“Why would council approve a boulevard that’s essentially a bottleneck along the GTA West Corridor?” he asks, scoffing that a 104-meter boulevard would ever be pedestrian-friendly. “Even if you were Usain Bolt, there’s so much going on here for you to get across the street in a pedestrian-friendly way, to support businesses here, it’s a stretch.”
There would be other options to incorporate the boulevard just two blocks away, along Heritage Road, and not compromise the central supply chain, he adds.
Letts is highly critical of the council position, saying that it puts planning ideology ahead of household incomes, and points to a flip in positions that saw the municipality support a highway in 2019 and then replace it with a “bottleneck boulevard.”
He is encouraging the province to shut down the concept right away, for fear of seeing similar proposals emerge from other municipalities that may overlook broader transportation demands.
“This council seems to like to find every opportunity to fight with the province,” he adds.
Ontario Transportation Minister Caroline Mulroney didn’t immediately dismiss the city’s proposal when approached by Today’s Trucking, and focused on the collaboration to come between different levels of government.
“We’ve announced that route and developed that route in partnership in collaboration with our different partners including the municipalities that are affected,” she said. “We’ll continue to listen to our municipal partners, to what they’re looking for with respect to new transportation corridors, and I’m sure those conversations will continue.”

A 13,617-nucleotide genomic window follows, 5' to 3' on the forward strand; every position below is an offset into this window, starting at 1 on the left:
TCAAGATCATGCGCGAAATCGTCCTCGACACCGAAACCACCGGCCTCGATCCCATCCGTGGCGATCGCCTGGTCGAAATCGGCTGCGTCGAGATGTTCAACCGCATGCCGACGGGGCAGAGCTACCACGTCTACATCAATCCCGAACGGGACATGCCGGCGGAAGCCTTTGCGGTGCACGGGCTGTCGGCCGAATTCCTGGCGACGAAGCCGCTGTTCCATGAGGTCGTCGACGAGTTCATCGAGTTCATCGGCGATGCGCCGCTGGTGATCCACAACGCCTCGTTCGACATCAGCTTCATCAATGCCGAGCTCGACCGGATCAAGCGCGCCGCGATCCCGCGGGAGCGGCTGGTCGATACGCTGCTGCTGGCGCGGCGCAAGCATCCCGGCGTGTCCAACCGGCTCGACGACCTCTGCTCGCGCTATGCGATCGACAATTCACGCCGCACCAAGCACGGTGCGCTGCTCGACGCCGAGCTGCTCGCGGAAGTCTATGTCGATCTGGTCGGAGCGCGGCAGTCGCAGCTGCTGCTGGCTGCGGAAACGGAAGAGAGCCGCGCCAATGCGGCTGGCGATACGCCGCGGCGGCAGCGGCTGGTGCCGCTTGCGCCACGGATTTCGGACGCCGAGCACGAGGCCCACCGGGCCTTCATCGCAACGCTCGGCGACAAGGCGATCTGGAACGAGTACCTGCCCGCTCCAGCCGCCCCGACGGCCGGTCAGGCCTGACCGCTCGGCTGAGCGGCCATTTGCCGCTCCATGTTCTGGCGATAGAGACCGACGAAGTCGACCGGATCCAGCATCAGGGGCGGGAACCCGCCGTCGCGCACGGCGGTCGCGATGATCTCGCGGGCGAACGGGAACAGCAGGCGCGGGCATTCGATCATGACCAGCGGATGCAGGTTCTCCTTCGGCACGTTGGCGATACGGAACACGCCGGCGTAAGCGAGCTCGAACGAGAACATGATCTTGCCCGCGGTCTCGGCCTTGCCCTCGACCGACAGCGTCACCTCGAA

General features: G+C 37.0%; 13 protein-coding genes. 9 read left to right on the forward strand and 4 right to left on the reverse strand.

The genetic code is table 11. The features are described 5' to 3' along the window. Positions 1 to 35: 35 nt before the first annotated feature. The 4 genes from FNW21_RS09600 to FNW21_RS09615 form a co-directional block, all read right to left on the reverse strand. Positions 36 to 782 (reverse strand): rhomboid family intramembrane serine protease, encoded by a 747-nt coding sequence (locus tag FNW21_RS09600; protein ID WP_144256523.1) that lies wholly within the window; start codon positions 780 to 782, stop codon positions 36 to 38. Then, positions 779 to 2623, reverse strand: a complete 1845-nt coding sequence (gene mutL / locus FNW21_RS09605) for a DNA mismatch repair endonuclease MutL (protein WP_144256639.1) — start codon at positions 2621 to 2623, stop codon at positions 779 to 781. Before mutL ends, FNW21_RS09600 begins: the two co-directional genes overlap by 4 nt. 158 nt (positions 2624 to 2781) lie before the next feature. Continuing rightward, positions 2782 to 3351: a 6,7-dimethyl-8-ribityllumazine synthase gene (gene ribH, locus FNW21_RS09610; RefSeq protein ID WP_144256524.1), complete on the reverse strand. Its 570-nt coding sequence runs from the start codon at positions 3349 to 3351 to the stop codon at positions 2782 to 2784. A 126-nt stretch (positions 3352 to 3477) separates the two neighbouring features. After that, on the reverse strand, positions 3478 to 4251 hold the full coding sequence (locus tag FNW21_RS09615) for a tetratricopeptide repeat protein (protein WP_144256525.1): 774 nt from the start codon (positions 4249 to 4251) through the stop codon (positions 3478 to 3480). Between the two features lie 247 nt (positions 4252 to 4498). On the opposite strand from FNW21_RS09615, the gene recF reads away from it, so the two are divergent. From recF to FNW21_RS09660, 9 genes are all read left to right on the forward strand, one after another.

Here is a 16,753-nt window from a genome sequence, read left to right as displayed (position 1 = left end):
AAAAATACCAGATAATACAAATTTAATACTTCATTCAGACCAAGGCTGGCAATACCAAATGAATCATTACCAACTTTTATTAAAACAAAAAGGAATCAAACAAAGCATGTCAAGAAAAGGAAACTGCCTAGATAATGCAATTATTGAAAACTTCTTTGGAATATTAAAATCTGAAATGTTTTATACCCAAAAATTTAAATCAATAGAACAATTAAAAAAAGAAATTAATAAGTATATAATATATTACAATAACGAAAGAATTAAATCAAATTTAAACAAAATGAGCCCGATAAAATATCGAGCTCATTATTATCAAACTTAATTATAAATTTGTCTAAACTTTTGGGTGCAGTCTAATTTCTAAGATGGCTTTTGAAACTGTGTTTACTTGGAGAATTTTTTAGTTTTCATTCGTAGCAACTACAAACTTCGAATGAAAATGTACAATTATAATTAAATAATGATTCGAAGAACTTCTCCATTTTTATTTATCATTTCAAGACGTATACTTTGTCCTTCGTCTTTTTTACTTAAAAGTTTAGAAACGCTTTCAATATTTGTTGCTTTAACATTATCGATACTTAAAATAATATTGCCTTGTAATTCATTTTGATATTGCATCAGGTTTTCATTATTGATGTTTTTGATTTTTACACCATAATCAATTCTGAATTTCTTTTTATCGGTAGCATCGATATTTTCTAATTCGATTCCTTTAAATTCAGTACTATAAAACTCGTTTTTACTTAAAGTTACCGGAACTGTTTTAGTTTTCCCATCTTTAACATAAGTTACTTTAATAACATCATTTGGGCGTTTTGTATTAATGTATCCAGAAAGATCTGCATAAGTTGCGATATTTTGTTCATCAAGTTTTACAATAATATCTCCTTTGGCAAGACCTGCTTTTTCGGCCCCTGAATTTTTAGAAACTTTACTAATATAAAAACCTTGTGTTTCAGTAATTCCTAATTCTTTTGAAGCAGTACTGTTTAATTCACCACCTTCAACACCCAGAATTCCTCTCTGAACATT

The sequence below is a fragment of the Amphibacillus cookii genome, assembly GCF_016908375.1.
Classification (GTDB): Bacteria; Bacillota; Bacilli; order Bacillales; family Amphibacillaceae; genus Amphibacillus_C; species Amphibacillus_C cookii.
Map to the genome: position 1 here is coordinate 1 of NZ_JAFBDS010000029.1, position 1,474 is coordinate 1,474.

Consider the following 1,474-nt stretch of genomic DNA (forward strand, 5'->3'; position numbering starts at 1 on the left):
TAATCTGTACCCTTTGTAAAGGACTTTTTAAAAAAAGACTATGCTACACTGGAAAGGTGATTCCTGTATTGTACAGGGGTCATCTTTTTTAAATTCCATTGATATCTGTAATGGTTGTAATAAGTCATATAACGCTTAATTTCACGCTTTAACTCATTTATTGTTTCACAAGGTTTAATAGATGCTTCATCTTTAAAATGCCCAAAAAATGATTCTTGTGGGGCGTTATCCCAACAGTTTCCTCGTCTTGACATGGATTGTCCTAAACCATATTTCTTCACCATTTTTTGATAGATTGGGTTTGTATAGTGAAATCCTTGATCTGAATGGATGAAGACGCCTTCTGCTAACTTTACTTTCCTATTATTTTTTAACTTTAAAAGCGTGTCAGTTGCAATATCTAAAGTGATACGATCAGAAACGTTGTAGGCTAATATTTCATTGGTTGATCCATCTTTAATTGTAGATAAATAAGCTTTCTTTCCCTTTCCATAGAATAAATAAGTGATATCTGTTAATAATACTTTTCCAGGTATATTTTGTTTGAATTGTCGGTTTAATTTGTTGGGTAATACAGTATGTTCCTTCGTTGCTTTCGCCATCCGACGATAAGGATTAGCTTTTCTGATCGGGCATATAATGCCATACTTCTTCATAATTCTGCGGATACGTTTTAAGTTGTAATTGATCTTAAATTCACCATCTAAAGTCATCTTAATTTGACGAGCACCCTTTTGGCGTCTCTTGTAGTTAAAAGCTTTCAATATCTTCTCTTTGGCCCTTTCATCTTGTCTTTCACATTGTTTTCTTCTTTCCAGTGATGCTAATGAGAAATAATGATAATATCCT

But Ministry of Transportation staff clearly see a disconnect between what the city wants and what the GTA West would propose.
“The corridor must meet provincial standards for design and operating speeds, access, interchange design and separation, and other 400-Series highway geometrics,” said senior issues advisor Michael O’Morrow, in a written response to questions.
“Our preliminary review of the proposal put forward by Brampton City Council suggests that the proposed roadway design is not compatible with the province’s functional and operational objective.”
A related Environmental Assessment report found that there were opportunities to optimize the existing transportation network, but also identified the need for a new highway to address future transportation demands, he said.
Where to from here?
Still, we are years away from actually pouring asphalt.
The related study of the corridor is scheduled to be completed in 2022, with a planning and preliminary design phase leading up to an Environmental Assessment. There’s plenty of work that would follow that before a highway takes shape. There’s the surveying, soil testing, determining construction material needs, and design details for everything from interchanges to bridges.
“Currently there is no commitment to a timeline for additional design and construction. The timing and duration of highway construction depends on numerous factors, including size and complexity of the project, funding availability, procurement method, and timing of environmental clearances and permits,” O’Morrow said.
For some members of the business community, it can’t come soon enough.
“Almost one in three jobs in Brampton owe itself to the logistics sector,” Letts said. “This asset is required not only now, but was required 15 years ago.”